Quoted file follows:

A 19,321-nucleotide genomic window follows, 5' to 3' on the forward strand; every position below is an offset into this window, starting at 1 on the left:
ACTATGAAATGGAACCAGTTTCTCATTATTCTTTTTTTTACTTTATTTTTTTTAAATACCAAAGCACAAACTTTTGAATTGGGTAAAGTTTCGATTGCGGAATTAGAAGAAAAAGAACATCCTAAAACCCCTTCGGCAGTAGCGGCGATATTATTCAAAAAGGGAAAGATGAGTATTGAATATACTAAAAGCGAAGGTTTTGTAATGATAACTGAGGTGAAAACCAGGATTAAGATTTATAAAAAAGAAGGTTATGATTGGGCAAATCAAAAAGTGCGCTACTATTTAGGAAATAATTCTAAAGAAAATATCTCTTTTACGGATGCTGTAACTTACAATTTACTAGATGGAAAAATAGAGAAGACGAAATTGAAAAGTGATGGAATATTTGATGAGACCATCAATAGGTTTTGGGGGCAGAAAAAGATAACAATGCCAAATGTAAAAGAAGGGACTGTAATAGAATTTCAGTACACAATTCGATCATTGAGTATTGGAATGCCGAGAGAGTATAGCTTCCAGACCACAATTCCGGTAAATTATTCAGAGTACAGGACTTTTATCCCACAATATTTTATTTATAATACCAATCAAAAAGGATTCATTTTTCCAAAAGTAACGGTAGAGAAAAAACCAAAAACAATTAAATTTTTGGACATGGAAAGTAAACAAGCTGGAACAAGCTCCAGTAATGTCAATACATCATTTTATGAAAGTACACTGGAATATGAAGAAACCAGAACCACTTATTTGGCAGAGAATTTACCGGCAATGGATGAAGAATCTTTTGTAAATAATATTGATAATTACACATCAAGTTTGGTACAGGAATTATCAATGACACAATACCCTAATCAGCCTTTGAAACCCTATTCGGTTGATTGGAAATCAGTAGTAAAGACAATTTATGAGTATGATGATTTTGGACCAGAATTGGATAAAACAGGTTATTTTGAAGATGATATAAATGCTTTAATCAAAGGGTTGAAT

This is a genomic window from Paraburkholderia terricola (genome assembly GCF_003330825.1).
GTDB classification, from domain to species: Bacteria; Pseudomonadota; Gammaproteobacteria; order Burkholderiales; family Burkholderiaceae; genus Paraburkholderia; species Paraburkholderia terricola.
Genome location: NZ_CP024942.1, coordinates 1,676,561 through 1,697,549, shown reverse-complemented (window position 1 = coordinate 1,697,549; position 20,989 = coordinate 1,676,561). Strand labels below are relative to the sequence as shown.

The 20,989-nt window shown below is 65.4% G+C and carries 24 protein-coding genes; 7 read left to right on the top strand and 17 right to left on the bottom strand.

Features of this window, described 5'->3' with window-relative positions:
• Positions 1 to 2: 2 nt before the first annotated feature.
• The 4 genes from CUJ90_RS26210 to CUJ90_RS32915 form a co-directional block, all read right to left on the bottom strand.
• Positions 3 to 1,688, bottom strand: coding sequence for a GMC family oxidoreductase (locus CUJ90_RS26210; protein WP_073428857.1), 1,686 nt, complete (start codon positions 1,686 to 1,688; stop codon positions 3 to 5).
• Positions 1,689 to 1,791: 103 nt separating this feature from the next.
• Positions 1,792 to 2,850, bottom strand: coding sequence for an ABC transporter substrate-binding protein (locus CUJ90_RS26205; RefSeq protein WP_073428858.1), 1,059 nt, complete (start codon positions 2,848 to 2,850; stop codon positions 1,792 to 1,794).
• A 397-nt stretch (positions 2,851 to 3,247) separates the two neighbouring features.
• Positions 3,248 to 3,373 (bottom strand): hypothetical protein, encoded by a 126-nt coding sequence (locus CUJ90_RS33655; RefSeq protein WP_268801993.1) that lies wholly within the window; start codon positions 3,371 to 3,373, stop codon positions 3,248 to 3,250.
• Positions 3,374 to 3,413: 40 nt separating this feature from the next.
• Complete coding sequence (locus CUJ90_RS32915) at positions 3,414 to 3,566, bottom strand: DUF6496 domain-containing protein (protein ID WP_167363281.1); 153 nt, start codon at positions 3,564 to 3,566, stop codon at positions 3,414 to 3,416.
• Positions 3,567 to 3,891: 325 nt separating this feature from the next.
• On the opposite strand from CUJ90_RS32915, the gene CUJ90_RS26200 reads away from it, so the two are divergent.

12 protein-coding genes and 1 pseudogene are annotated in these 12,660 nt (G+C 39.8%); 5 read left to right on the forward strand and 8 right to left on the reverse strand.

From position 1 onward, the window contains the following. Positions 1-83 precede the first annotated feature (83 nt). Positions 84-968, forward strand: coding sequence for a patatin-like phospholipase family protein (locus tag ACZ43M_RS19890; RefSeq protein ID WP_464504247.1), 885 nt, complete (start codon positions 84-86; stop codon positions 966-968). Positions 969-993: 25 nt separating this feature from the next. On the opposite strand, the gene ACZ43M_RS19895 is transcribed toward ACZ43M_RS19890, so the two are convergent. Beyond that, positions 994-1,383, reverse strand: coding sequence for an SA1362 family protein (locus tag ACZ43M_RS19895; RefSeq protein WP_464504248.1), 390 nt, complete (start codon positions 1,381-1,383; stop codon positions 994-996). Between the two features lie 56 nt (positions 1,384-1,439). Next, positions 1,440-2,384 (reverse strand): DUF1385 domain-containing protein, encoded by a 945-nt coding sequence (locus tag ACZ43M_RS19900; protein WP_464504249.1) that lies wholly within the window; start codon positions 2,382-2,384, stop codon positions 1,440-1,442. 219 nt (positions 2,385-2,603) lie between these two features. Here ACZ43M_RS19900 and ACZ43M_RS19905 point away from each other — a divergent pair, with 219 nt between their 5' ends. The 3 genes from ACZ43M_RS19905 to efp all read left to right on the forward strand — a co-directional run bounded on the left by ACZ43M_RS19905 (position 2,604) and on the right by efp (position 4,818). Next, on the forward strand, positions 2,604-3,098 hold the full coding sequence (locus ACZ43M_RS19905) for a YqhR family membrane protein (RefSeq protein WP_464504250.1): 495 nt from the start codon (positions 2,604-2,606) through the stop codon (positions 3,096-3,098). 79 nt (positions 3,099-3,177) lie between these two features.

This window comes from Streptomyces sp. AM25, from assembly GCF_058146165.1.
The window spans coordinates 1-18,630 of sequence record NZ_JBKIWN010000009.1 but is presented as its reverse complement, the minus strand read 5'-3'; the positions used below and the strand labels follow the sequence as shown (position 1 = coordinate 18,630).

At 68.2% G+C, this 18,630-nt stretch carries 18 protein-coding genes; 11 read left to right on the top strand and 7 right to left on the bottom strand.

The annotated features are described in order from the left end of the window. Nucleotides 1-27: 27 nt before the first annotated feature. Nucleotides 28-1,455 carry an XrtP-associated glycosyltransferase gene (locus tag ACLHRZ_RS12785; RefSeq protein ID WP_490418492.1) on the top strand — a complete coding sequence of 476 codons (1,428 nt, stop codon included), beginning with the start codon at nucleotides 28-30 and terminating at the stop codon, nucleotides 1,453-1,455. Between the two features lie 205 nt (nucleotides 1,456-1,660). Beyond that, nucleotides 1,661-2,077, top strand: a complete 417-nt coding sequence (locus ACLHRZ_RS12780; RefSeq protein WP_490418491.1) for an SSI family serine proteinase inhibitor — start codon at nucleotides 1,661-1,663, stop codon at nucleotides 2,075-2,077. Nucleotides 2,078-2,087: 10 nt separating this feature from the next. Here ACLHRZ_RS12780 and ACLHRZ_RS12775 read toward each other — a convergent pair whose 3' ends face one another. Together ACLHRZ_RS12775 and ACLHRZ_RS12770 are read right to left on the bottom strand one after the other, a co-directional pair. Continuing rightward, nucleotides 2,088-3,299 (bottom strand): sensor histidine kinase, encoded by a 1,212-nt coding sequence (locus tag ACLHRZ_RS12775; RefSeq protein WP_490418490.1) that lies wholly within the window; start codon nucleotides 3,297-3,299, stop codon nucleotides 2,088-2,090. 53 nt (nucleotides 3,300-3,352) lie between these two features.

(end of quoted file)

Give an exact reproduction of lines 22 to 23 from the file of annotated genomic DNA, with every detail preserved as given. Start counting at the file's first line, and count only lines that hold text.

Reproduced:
The window spans coordinates 1-18,630 of sequence record NZ_JBKIWN010000009.1 but is presented as its reverse complement, the minus strand read 5'-3'; the positions used below and the strand labels follow the sequence as shown (position 1 = coordinate 18,630).

At 68.2% G+C, this 18,630-nt stretch carries 18 protein-coding genes; 11 read left to right on the top strand and 7 right to left on the bottom strand.